Amy Coney Barrett: A confirmation unprecedented

By Kate McCormick

The October 26 confirmation of conservative judge Amy Coney Barrett to the Supreme Court of the United States (SCOTUS) left many Americans criticizing the integrity of the Republican Party and Senate, questioning Barrett’s qualifications and anxious over the future of specific liberties in the U.S. Though this decision came just a mere eight days before Election Day, millions of Americans had already made their voices heard utilizing early and absentee voting amid a global pandemic.

The rushed confirmation of Barrett with a monumental election already underway is unprecedented and in direct contradiction to the Republican stance taken in the last election year: In response to President Barack Obama’s nomination of Merrick Garland to fill the 2016 Supreme Court vacancy left by Justice Antonin Scalia, Senate Majority Leader Mitch McConnell stated that “the American people should have a say in the court’s direction,” and the Senate refused to vote on the nomination, citing that it came too close to an election.

Regardless of the partisan reaction at the time of decision, a precedent was set, and now, four years later, it has been repudiated.

Not only has the process of this confirmation come under fire, but the conversation surrounding Barrett’s experience and rectitude to serve on the highest court is gravely disconcerting.

Reported by Mother Jones, Barrett, a former law professor, had virtually no experience practicing law until her 2017 nomination to the 7th Circuit Court of Appeals, and brought only 1,800 pages of material to her SCOTUS confirmation hearing — a measly juxtaposition to documents provided by other judges.

This comparison includes 75,000 pages from Chief Justice John Roberts, 180,000 from Justice Neil Gorsuch and over one million pieces of documentation from Justice Brett Kavanaugh’s infamous 2018 hearing.

The New York City Bar Association (NYCBA) expressed reservations toward Barrett’s nomination, stating that they have “significant concerns” regarding evaluative criteria, including, but not limited to, “maturity of judgement,” “unquestionable integrity and independence” and “a sympathetic understanding of the Court’s role under the Constitution in the protection of the personal rights of individuals.”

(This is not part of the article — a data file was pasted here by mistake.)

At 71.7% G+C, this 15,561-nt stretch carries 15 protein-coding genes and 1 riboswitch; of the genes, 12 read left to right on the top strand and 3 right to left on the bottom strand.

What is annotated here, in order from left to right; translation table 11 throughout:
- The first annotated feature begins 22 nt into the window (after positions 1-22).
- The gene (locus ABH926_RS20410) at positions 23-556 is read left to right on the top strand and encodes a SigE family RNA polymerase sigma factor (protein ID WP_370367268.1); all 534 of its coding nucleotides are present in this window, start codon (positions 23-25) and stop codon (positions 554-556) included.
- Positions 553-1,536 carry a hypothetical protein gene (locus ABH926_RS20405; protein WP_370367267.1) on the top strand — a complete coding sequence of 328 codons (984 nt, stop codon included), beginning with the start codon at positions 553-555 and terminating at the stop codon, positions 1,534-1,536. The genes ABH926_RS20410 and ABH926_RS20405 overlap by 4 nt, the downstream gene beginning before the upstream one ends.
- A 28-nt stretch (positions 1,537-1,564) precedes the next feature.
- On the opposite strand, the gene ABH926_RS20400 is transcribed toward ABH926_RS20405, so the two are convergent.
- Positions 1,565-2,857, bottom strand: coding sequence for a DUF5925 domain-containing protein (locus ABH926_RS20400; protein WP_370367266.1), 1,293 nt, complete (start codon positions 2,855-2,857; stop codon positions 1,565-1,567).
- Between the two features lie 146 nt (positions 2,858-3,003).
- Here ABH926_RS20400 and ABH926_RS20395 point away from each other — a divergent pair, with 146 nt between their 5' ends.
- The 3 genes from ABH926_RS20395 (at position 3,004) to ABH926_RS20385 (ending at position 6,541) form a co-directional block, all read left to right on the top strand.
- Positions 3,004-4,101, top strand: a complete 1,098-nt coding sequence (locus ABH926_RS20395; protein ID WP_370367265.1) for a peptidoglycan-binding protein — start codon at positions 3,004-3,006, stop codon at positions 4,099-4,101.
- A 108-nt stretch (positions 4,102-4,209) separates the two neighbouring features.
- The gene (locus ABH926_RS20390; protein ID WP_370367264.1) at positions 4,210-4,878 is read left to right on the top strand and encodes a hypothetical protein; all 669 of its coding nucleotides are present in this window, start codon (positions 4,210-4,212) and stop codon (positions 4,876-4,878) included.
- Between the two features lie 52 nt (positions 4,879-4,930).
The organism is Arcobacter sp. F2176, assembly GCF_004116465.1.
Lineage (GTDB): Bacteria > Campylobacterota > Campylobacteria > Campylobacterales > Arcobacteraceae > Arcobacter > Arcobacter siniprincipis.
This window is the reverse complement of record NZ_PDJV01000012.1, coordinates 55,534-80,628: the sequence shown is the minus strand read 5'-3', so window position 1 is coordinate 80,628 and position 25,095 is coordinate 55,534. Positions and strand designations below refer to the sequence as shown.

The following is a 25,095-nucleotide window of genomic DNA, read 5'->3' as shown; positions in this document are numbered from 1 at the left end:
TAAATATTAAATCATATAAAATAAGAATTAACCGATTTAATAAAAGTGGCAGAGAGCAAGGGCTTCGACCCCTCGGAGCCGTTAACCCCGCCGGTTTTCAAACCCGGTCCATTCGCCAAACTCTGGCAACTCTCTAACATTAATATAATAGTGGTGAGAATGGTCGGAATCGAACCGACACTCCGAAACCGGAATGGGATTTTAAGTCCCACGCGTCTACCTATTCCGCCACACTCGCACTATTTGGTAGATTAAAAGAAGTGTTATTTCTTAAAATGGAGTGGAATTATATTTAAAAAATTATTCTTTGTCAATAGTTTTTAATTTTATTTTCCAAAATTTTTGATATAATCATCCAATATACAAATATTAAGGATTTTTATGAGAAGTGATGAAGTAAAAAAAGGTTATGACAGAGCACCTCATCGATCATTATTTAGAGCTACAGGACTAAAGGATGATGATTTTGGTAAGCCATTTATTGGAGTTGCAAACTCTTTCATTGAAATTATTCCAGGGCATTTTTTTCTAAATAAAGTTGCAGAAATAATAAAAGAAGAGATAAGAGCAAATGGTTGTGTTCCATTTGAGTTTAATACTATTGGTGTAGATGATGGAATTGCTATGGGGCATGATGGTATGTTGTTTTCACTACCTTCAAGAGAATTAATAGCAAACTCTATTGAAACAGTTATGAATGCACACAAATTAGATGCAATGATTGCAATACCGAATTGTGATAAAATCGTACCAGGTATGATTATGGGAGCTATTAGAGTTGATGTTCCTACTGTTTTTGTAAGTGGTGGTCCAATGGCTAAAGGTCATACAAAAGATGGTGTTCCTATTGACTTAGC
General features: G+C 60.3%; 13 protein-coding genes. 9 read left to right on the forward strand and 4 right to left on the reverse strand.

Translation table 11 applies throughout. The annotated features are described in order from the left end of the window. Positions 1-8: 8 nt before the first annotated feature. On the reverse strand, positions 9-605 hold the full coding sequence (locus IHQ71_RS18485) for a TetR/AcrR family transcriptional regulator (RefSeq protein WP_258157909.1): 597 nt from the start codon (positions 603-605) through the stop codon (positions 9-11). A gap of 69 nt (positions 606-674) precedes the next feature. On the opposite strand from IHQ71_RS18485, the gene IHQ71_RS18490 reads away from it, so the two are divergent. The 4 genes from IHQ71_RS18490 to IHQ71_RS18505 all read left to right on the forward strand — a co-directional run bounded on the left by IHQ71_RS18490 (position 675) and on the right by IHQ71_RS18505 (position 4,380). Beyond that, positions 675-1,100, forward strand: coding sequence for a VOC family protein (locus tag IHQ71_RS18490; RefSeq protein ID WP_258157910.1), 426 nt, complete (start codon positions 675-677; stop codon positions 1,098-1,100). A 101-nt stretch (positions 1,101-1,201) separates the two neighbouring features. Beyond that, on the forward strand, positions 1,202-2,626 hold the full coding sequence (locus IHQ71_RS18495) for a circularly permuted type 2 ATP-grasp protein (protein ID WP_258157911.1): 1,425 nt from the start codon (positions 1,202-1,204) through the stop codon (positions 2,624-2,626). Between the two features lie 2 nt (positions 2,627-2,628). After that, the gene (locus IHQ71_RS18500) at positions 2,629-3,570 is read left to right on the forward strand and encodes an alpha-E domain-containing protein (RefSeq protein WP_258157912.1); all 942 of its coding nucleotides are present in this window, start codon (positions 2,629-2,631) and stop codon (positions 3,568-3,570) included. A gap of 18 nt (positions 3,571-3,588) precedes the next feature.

These reservations come from the NYCBA following Barrett’s Senate confirmation hearing, in which she refused to legitimize climate change, an accepted science, as well as expressing an “open hostility to the Court’s long- settled individual-rights precedents.”

This accusation is evident in her omission of Loving v. Virginia, Griswold v. Connecticut and Roe v. Wade as super precedents, or longstanding Supreme Court decisions that “no serious person would propose to undo even if they are wrong,” in her academic writings.

At only 48 years old, Amy Coney Barrett has just been confirmed to a position for life and her vapid inexperience serves as a mockery of the sanctity of the Supreme Court.

Citizens across the country are worried for the sake of their rights in any future SCOTUS rulings, resultant of Barrett’s confirmation pushing the court to sit at a 6-3 conservative majority.

The aforementioned failure to consider landmark decisions pertaining to marriage rights and reproductive privacy as super precedents has rightfully caused concern throughout the population. Barrett’s seat on the Supreme Court is a direct threat to reproductive freedoms in the U.S., and according to Planned Parenthood there are 17 abortion-related cases close to heading toward the Supreme Court.

The Affordable Care Act (ACA) has also been under fire by conservatives, and now Barrett’s confirmation solidifies her seat in time for the Nov.10 SCOTUS hearing that could determine its fate.

Partisanship aside, it is undeniable that Barrett’s confirmation was aberrant and wrongly rushed through Senate hearings. The hypocrisy of the Republican Senate in filling the SCOTUS seat after millions of Americans had already voted, compared to their 2016 ruling, is not only a flagrant abuse of power but an insult to the process.

United States citizens are absolutely warranted to the outrage and anxiety they are feeling due to this decision, especially as it comes on the heels of a monumental election.

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